Thoughts & Observations

Monologue to Monologue

Arianna Huffinton pointed this out at the Wisdom 2.0 conference and I’ve noticed it in one-on-one conversations, in meetings, on panel discussions: instead of truly having dialogue that is responsive to what someone else just said, we simply trade monologues.

One person says their monologue and the other person, instead of truly listening, is simply rehearsing their monologue in their head, waiting for their turn.

In communicating monologue to monologue we never get the chance to actually hear each other or to then truly deepen the conversation and move it forward.

 

Thoughts & Observations

We Are All Opposing Ands

For those who see people in black and white, in mutually exclusive attributes, saying something like “She’s a great person and she’s a horrible boss” just doesn’t work.

Horrible bosses are not great people. Period.

But when we turn that same judgmental eye inward, and closely examine ourselves, we can see clearly how we are all walking contradictions. We are all opposing “ands.”

You can be smart and still do stupid things.

You can be both empathetic and selfish.

And yes, you can be a great person and a horrible boss.

And yet when we judge others, we often use one point of reference – one experience or attribute – to holistically determine their whole character.

There is unfairness in that judgment: imagine if someone were watching a film reel of every second of your life and stopped randomly on one frame – a frame where you were being selfish, or uncaring, or angry – would you want that frame to define the totality of your character? Should it?

We use behavior as a shortcut to help us judge deeper character, and while that is sometimes an effective method of keeping us safe, it can also short change us and distance us from our own innate goodness.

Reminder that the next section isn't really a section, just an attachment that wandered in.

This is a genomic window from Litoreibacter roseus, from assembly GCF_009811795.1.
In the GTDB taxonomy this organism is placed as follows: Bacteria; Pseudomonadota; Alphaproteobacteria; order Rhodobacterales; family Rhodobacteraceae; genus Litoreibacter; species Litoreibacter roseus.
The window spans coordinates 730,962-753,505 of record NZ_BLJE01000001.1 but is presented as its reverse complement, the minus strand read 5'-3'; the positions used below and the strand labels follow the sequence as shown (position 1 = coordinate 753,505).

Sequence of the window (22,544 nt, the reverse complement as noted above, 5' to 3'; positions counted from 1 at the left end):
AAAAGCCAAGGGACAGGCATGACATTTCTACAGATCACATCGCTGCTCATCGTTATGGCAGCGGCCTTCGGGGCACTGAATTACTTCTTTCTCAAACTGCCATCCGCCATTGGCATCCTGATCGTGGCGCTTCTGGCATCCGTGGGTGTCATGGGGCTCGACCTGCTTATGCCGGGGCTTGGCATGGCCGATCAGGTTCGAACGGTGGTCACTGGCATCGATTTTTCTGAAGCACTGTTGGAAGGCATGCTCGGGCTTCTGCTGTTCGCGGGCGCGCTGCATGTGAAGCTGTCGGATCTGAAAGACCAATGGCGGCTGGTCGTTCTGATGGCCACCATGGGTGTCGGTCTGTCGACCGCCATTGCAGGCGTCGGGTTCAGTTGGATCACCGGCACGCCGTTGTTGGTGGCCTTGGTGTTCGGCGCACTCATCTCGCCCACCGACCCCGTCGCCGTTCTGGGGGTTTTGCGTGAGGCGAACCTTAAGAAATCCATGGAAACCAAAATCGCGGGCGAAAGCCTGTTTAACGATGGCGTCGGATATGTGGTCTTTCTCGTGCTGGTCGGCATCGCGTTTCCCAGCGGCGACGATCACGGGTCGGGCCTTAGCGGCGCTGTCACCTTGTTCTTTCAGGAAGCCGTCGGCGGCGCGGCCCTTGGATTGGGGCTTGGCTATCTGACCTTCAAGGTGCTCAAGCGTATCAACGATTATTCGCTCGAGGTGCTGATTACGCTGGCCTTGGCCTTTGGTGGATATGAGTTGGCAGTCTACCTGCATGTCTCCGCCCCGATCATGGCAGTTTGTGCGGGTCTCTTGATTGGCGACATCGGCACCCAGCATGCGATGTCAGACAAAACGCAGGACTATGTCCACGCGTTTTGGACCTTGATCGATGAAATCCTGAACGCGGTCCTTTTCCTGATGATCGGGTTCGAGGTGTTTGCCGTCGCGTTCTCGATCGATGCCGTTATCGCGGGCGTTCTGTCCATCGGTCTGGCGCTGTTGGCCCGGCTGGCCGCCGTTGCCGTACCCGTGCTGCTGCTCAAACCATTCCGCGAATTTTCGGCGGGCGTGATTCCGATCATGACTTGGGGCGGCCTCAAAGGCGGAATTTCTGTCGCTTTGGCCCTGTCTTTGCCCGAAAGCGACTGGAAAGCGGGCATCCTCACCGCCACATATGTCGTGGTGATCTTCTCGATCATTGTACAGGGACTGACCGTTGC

Thoughts & Observations

Do or Feel?

When we think about an upcoming weekend, we often think about what we want to do.

We want to go out to brunch. We want to go for a hike. We want to sleep in. We want to get a work project done.

But sometimes even when we do the things we think we wanted to do, we feel unsatisfied.

Instead, what if we spent more time thinking first about what we want to feel, both during and at the end of the weekend?

Do we want to feel rejuvenated? Reconnected? Caught up?

If you start with the feeling that you hope to achieve and work backwards to figure out what you need to do to get there, you’re more likely to get where you really wanted to go in the first place.

Thoughts & Observations

The Difference Between Winning and Triumph

Winning most often requires that you beat someone else at something.

And therefore not everyone can win all the time.

There is only one person who gets the Gold.

One person who crosses the finish line first.

But everyone has opportunities to experience triumph. And I would argue that moments of triumph are even more important than moments of winning.

Moments of triumph are personal, and they are moments that we can accomplish largely through effort.

We experience a moment of triumph when we’ve never been able to run more than a few feet and we run our first mile.

We experience a moment of triumph when we get back up after we’ve fallen down and we cross the finish line, even if we come in last.

We experience a moment of triumph when we have given something our all and still aren’t sure whether it is going to work, and then it does.

Triumph, in many ways, is the healthier form of winning.